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Merino Wool Vs. Cashmere: A Comparison You Wished to See

Merino Wool Vs. Cashmere
If you are revamping your wardrobe for the winter, then you might as well spend wisely on the right items. It's good to know the difference between merino wool vs. cashmere, and understand which one to pick and why.
Fashionhance Staff
Last Updated: Mar 17, 2018
Without a shadow of doubt, all of us pull over the woolens with the first crisp gust of winter winds. Nothing is more comforting than the warmth it provides, as you snuggle up inside a woolen sweater to shield yourself from the cold. When retailers charge you a bomb for the range of fashionable winter wears, the least you can do is to be aware of the type of wool that is being sold you to. With various kinds of wool, the most popular ones are known to most buyers. Distinguishing between these wools can be quite challenging, as it requires an eye for detail and the familiarity of touch.

Merino Wool

So what is the difference between merino wool and cashmere? To begin with, merino wool is derived from a breed of sheep known as Poll Merinos, which have no horns. Only the rams have spiral horns that grow close to their head. These hunter goats are specifically bred for their wool, which is of the finest quality. These sheep are bred in Australia and New Zealand. The popular Merino breeds are Australian, Peppin, Saxony, Rambouillet, Vermount, and South African. Merino wool is known for its rich look sheen, unmatchable softness, and negligent weight. The woolen strands of this type of wool allow the skin to breathe and thus prevent any kind of rashes. Its absorbent quality gives the skin a good UV protection and saves the embarrassment of body odor.

Cashmere Wool

If there is any kind of wool that deserves the status of sophistication, it is cashmere. Extremely soft to touch, its silken sheen is definitely one of the reasons why it is a large part of haute couture. This wool is spun from a Kashmir goat, which is a breed native to Kashmir in India. This breed of sheep is also reared in Tibet, Turkestan, Iran, Iraq, and China. This flossy wool grows beneath the outer layer of a goat's hair, thus it is collected by combining. Cashmere isn't the actual coat of the goat, it is minimal part of the goat's hair. The rarity of this wool, which known to be just a few ounces per goat in a year, makes it the most sought after wool. The strands of this wool have a natural crimp and a warm feel. The natural structure of the wool strands, eases out the process of wool making, as the fibers can be spun finely into light fabric. The crimp is directly proportional to the quality of the spun wool. The heavy structure of the fibers, makes the wool very warm and lightweight. This is the reason why, cashmere is popularly used to making fashion clothing and bare essentials as well. This wool can be worn in all types of winters. Highly durable in nature, cashmere wool garments are definitely worth the price, as they last more than what you would spend on regular warm clothing.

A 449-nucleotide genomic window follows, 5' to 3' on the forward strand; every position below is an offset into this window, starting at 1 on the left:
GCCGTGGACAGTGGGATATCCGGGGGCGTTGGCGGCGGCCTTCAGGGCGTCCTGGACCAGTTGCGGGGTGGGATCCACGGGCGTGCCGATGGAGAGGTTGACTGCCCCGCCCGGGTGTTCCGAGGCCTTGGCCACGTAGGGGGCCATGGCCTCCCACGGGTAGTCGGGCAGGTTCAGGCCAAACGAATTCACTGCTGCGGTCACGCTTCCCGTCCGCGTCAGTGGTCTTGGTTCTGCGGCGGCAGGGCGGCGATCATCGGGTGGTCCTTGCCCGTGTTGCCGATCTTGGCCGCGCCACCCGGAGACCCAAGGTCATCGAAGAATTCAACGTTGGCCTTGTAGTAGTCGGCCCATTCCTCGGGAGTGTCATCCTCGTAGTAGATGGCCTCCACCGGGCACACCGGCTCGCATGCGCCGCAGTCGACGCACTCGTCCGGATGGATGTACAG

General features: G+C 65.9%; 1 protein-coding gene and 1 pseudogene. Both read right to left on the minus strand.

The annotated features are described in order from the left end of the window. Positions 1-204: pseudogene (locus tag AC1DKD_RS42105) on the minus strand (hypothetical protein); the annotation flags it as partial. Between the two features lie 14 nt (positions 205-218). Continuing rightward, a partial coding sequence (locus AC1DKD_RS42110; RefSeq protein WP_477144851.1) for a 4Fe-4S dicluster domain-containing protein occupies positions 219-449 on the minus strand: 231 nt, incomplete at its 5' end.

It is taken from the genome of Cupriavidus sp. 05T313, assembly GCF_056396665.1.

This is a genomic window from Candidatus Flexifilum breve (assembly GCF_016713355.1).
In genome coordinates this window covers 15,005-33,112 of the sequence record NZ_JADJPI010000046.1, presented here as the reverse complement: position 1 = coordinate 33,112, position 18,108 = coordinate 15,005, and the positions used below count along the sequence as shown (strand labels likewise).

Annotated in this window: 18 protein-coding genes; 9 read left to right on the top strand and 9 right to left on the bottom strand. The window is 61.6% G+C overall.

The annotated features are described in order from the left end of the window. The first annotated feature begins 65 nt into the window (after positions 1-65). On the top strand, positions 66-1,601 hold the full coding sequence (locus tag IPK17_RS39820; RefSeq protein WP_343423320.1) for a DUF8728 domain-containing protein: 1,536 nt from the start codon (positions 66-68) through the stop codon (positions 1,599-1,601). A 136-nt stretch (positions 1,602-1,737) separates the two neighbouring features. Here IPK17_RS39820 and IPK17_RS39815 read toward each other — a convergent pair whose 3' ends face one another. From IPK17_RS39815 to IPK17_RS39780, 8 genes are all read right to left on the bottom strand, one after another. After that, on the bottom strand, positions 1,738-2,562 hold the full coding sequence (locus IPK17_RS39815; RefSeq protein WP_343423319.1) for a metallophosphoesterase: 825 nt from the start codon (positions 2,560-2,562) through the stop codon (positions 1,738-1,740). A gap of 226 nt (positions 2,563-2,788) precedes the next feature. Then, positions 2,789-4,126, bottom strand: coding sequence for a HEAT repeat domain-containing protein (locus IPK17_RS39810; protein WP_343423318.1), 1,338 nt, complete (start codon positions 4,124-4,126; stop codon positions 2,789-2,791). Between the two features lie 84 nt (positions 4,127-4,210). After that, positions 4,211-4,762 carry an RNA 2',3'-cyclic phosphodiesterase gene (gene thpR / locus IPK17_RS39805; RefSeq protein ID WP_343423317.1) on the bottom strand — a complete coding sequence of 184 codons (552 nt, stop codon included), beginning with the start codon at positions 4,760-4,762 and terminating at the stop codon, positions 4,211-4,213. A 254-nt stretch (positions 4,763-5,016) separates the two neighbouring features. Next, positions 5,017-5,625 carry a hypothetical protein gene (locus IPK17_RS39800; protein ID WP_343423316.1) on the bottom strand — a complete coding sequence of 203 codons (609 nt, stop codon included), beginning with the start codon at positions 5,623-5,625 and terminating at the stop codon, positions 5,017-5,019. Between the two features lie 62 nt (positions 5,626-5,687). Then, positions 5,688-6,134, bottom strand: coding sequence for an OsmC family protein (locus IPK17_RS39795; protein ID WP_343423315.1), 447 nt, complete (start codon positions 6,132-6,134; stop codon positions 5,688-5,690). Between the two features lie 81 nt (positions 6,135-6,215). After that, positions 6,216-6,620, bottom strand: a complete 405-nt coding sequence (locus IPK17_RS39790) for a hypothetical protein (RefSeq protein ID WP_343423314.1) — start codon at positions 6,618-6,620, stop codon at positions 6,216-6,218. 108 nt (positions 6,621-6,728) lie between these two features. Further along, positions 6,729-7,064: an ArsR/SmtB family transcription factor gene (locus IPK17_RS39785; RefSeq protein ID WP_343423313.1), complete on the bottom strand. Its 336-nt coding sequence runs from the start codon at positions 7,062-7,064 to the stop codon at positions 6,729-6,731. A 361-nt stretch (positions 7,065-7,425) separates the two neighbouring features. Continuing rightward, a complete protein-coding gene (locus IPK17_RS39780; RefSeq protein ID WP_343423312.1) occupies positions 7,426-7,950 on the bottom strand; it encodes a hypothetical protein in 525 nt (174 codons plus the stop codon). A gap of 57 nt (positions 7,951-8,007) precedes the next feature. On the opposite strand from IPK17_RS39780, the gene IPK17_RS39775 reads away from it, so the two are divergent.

While comparing the differences between merino wool vs. cashmere wool, you will realize that they are only subtle ones. The fine degree of separation can only be understood by owning a piece of each and seeing for yourself. An empirical study can only reveal the exact differences between these two kinds of wools. Remember to only hand wash these woolen clothing in lukewarm water. Use a fine detergent while doing so, and dry them in indirect sunlight. The common factor of both these woolen items is that they are warm, stylish and very expensive. So, if you are investing in either, treat them well and use them rightly, for they are exquisite fashion accessories.
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